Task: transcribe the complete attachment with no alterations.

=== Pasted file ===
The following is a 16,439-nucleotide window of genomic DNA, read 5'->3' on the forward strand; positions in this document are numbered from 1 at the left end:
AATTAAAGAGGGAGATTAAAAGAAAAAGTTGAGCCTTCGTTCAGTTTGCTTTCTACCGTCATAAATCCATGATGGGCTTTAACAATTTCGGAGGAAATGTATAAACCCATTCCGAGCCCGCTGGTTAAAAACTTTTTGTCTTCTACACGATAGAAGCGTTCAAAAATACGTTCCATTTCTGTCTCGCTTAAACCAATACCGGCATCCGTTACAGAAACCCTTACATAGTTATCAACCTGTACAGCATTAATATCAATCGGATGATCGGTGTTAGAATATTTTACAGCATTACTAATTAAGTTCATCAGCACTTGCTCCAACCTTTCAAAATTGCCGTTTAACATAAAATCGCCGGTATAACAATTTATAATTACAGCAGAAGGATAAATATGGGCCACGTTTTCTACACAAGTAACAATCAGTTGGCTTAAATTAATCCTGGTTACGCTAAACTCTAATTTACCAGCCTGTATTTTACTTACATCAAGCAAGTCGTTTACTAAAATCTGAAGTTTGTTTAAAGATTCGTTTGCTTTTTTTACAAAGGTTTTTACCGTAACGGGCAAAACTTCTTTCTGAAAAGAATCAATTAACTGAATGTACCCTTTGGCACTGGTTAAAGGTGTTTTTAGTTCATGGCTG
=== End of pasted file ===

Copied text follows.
The following is a 16,439-nucleotide window of genomic DNA, read 5'->3' on the forward strand; positions in this document are numbered from 1 at the left end:
AATTAAAGAGGGAGATTAAAAGAAAAAGTTGAGCCTTCGTTCAGTTTGCTTTCTACCGTCATAAATCCATGATGGGCTTTAACAATTTCGGAGGAAATGTATAAACCCATTCCGAGCCCGCTGGTTAAAAACTTTTTGTCTTCTACACGATAGAAGCGTTCAAAAATACGTTCCATTTCTGTCTCGCTTAAACCAATACCGGCATCCGTTACAGAAACCCTTACATAGTTATCAACCTGTACAGCATTAATATCAATCGGATGATCGGTGTTAGAATATTTTACAGCATTACTAATTAAGTTCATCAGCACTTGCTCCAACCTTTCAAAATTGCCGTTTAACATAAAATCGCCGGTATAACAATTTATAATTACAGCAGAAGGATAAATATGGGCCACGTTTTCTACACAAGTAACAATCAGTTGGCTTAAATTAATCCTGGTTACGCTAAACTCTAATTTACCAGCCTGTATTTTACTTACATCAAGCAAGTCGTTTACTAAAATCTGAAGTTTGTTTAAAGATTCGTTTGCTTTTTTTACAAAGGTTTTTACCGTAACGGGCAAAACTTCTTTCTGAAAAGAATCAATTAACTGAATGTACCCTTTGGCACTGGTTAAAGGTGTTTTTAGTTCATGGCTG